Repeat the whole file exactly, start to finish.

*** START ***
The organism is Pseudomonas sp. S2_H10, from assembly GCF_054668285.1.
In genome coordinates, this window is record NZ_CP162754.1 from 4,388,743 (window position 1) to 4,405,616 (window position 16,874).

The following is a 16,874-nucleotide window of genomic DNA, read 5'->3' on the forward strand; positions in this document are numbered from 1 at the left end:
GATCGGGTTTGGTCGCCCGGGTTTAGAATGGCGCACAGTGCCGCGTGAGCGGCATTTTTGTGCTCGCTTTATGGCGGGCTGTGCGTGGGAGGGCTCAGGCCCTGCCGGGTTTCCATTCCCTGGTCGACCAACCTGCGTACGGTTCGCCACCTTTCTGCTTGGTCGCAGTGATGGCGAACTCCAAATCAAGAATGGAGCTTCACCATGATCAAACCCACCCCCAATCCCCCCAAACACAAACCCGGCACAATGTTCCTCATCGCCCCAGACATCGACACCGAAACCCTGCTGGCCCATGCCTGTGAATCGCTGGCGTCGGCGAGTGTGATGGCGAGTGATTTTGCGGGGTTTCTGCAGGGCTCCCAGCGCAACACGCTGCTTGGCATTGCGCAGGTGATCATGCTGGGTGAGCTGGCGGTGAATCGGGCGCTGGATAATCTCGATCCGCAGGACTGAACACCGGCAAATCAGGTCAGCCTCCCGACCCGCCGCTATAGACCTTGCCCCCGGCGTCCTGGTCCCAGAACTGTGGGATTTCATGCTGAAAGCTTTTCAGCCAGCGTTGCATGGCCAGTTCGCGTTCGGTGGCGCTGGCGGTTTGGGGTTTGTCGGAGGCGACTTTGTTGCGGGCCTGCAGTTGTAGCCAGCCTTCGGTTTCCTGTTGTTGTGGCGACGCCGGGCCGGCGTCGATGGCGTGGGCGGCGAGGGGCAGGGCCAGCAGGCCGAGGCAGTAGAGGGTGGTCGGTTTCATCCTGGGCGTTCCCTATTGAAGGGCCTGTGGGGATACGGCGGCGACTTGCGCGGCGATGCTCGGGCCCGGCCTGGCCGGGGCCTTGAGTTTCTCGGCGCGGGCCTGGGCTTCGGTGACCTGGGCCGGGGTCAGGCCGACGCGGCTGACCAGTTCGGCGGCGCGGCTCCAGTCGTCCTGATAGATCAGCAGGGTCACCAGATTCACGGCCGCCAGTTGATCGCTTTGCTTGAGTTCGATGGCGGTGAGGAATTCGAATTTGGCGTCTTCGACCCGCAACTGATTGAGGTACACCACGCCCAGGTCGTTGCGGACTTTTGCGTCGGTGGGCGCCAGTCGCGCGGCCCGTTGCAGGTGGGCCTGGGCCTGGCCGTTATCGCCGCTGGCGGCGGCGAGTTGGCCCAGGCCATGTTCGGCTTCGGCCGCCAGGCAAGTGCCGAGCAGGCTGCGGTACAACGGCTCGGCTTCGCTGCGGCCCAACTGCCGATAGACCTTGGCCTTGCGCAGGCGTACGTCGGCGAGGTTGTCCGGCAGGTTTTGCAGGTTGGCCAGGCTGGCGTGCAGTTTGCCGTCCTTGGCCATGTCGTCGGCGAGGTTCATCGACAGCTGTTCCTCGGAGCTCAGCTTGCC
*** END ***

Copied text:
The organism is Pseudomonas sp. S2_H10, from assembly GCF_054668285.1.
In genome coordinates, this window is record NZ_CP162754.1 from 4,388,743 (window position 1) to 4,405,616 (window position 16,874).

The following is a 16,874-nucleotide window of genomic DNA, read 5'->3' on the forward strand; positions in this document are numbered from 1 at the left end:
GATCGGGTTTGGTCGCCCGGGTTTAGAATGGCGCACAGTGCCGCGTGAGCGGCATTTTTGTGCTCGCTTTATGGCGGGCTGTGCGTGGGAGGGCTCAGGCCCTGCCGGGTTTCCATTCCCTGGTCGACCAACCTGCGTACGGTTCGCCACCTTTCTGCTTGGTCGCAGTGATGGCGAACTCCAAATCAAGAATGGAGCTTCACCATGATCAAACCCACCCCCAATCCCCCCAAACACAAACCCGGCACAATGTTCCTCATCGCCCCAGACATCGACACCGAAACCCTGCTGGCCCATGCCTGTGAATCGCTGGCGTCGGCGAGTGTGATGGCGAGTGATTTTGCGGGGTTTCTGCAGGGCTCCCAGCGCAACACGCTGCTTGGCATTGCGCAGGTGATCATGCTGGGTGAGCTGGCGGTGAATCGGGCGCTGGATAATCTCGATCCGCAGGACTGAACACCGGCAAATCAGGTCAGCCTCCCGACCCGCCGCTATAGACCTTGCCCCCGGCGTCCTGGTCCCAGAACTGTGGGATTTCATGCTGAAAGCTTTTCAGCCAGCGTTGCATGGCCAGTTCGCGTTCGGTGGCGCTGGCGGTTTGGGGTTTGTCGGAGGCGACTTTGTTGCGGGCCTGCAGTTGTAGCCAGCCTTCGGTTTCCTGTTGTTGTGGCGACGCCGGGCCGGCGTCGATGGCGTGGGCGGCGAGGGGCAGGGCCAGCAGGCCGAGGCAGTAGAGGGTGGTCGGTTTCATCCTGGGCGTTCCCTATTGAAGGGCCTGTGGGGATACGGCGGCGACTTGCGCGGCGATGCTCGGGCCCGGCCTGGCCGGGGCCTTGAGTTTCTCGGCGCGGGCCTGGGCTTCGGTGACCTGGGCCGGGGTCAGGCCGACGCGGCTGACCAGTTCGGCGGCGCGGCTCCAGTCGTCCTGATAGATCAGCAGGGTCACCAGATTCACGGCCGCCAGTTGATCGCTTTGCTTGAGTTCGATGGCGGTGAGGAATTCGAATTTGGCGTCTTCGACCCGCAACTGATTGAGGTACACCACGCCCAGGTCGTTGCGGACTTTTGCGTCGGTGGGCGCCAGTCGCGCGGCCCGTTGCAGGTGGGCCTGGGCCTGGCCGTTATCGCCGCTGGCGGCGGCGAGTTGGCCCAGGCCATGTTCGGCTTCGGCCGCCAGGCAAGTGCCGAGCAGGCTGCGGTACAACGGCTCGGCTTCGCTGCGGCCCAACTGCCGATAGACCTTGGCCTTGCGCAGGCGTACGTCGGCGAGGTTGTCCGGCAGGTTTTGCAGGTTGGCCAGGCTGGCGTGCAGTTTGCCGTCCTTGGCCATGTCGTCGGCGAGGTTCATCGACAGCTGTTCCTCGGAGCTCAGCTTGCC